Tag Archives: Algeria

Landycakes no more

Landon Donovan scores v. Algeria, 23 June 2010 (Kevork Djansezian/Getty Images)

In the future, we’ll look back at 23 June 2010 and realize that it was that day that Landon Donovan grew up.

To be sure, he’s matured immeasurably over the last two years or so. Most of that has to do with him finally accepting his position in US soccer’s player hierarchy and history. Donovan is the most talented player in US history. Now that he’s seeing that as more blessing than curse, he’s thriving.

Example A: his tenure with the Los Angeles Galaxy. He’s a leader and refuses to back down from anyone, not even Goldenballs himself. Example B: his work with the national team. Although Carlos Bocanegra is the captain and Tim Howard is the vocal leader, Donovan commands everyone’s respect. He’s the key for the strikers and the midfielders and they play off his vibe. He’s quietly confident now. Clint Dempsey’s rise has helped, because Dempsey is vocal where Donovan is quiet. At the same time, Dempsey and Donovan can switch sides without a large drop-off in skill level, a huge tactical advantage and a huge psychological burden lifted from Donovan.

The best, and final example, is Donovan’s 3-month long loan spell at Everton. In contrast to his stay in Germany, Donovan thrived in England. And the reason he thrived has everything to do with his maturity. Donovan accepted his position and the pressure and used it as a motivating factor, rather than getting psychologically crushed by it. Donovan was a revelation in England, and that led directly to today’s goal.

Donovan’s always had the ability to score. He’s not even 30 and he’s US soccer’s all-time leading scorer. He’s always been clinical, to a degree. But he’s never been happy with the result. It was like every time he scored, it was just another burden, something else to make him stick out from the crowd. After he scored the most important goal in US soccer history, there was genuine joy on his face. Even after the mob broke up, the smile remained. Donovan’s leadership and maturity and, most importantly, hard work over the last 2 years led to that goal.

So, no longer will I call him Landycakes. He’s Landon Donovan now. And US soccer is far better for it.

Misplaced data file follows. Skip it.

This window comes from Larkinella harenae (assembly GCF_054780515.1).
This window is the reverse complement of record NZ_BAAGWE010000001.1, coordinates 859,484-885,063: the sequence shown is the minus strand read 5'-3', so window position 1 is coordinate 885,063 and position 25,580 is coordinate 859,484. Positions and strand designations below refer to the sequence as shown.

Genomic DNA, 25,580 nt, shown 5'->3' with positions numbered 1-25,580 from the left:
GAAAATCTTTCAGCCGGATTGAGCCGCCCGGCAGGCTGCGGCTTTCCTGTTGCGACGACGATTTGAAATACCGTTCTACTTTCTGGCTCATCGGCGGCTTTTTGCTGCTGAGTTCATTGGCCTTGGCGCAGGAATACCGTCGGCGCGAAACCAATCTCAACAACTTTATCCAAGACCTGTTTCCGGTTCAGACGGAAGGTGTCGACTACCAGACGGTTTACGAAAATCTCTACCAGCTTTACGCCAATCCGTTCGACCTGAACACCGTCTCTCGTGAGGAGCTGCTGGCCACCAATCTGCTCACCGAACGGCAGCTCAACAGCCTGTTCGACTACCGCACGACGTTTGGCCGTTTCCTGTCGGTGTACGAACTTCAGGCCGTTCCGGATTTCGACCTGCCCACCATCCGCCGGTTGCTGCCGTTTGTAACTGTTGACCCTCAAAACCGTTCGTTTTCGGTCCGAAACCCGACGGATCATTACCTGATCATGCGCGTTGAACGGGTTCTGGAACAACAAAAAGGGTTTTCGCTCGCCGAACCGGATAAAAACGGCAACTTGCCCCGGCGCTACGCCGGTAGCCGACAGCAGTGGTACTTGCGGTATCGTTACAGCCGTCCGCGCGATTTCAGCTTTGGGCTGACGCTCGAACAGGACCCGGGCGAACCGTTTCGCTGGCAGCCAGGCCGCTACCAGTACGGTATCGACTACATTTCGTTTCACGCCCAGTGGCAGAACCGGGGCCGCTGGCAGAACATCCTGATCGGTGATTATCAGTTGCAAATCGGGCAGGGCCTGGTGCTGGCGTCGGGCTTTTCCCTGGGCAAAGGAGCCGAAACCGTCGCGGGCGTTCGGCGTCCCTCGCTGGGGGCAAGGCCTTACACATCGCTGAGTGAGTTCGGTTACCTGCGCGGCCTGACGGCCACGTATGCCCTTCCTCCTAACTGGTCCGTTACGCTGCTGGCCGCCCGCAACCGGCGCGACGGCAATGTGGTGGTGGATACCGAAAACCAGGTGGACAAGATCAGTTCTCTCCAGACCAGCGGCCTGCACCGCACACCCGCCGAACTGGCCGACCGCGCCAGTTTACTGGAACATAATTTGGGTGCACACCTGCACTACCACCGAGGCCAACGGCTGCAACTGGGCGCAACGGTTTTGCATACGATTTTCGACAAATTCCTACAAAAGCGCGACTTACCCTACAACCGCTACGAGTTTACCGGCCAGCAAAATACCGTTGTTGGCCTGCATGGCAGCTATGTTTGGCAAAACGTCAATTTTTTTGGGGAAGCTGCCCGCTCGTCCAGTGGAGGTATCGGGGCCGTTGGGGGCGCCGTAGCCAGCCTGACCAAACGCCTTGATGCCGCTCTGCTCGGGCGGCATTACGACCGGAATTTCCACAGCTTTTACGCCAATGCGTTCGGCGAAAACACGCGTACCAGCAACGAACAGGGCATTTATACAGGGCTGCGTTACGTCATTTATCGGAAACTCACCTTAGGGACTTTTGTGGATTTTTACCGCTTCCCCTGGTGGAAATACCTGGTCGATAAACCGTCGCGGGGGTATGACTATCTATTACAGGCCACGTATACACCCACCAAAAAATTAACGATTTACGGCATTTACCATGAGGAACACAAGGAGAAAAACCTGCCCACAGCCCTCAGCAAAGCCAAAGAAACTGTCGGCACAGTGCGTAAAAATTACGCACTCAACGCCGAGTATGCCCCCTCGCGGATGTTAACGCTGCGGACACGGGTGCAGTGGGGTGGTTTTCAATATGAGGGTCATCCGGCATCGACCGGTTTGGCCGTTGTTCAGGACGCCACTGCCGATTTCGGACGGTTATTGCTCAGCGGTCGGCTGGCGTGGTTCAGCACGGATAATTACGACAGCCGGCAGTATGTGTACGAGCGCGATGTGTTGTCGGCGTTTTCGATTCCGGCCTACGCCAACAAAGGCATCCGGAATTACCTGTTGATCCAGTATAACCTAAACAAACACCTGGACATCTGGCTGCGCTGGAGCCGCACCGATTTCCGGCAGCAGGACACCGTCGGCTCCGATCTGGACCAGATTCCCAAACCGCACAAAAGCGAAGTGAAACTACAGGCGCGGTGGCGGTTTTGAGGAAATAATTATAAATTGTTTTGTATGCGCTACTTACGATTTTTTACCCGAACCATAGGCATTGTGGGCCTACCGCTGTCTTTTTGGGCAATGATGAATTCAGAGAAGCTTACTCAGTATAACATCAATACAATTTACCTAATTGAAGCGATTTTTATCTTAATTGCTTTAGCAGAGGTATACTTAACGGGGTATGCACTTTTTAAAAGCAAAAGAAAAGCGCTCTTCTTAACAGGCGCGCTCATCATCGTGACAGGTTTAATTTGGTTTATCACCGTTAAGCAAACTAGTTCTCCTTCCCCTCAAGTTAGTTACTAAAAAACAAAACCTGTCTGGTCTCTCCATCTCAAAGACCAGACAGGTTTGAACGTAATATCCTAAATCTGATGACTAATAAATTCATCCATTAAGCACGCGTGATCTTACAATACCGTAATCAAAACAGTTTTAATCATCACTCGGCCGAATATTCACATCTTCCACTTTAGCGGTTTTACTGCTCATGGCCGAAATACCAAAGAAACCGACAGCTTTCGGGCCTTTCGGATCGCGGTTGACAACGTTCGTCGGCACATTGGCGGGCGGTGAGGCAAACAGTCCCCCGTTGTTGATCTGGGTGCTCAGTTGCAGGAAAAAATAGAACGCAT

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The most important win in US soccer history

US players celebrate Landon Donovan's goal v. Algeria (Kevork Djansezian/Getty Images)

Sure, that could be hyperbole. And I could be wrong in less than a week. But for now, the United States’ 1-0 victory over Algeria on 23 June 2010 at Loftus Versfeld Stadium in Pretoria, South Africa, is the biggest win in US soccer history.

The victory, sealed by Landon Donovan’s injury time goal at 91 minutes, was a long time coming. In the last game, a comically bad decision by Koman Coulibaly denied Maurice Edu a winner and the US a victory. But the result – a comeback draw – was still acceptable. Today, in the 20th minute, Clint Dempsey was called offside. Wrongly. The soccer gods were against the US for some reason. To add more insult to injury, the soccer gods rewarded a thoroughly unimpressive England team with a goal from Jermain Defoe. But the US didn’t give up. They kept doing the things that the soccer gods appreciate: work hard, pass crisply, keep shooting. Finally, the soccer gods rewarded them for their effort: Clint Dempsey’s low blast ricocheted off Algerian keeper Rais M’Bolhi and into Landon Donovan’s path. Donovan slotted it home, lighting Loftus Versfeld Stadium in red, white, and blue.

With that goal, the US won its World Cup group for the first time since 1930. It advanced to the knockout stage, and erased the awful memories of 2006. I submit that this win is more important the famous win over England in 1950. To be sure, the 1950 win was less expected (although the US was still seen as a pretty big underdog; witness the newspaper coverage). While the draw was a surprise to some, it was not a surprise to the players.

This US team expects to win games and expects to hang with the soccer elite. This game, the last in the group stage, shows that the US means business. They’ll have a chance to prove that again when they play Ghana on Saturday.

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Jobbed in Joburg

Koman Coulibay looks stunned that he's refereeing a World Cup match (David Cannon/Getty Images)

It’s probably a good thing that I waited this long to write about the US/Slovenia match in the World Cup. Then again, I saw the replays again a few minutes ago, which made me angry again. Almost as angry as I was when it actually happened. But, now that I’ve cooled down, I can safely come to a few conclusions.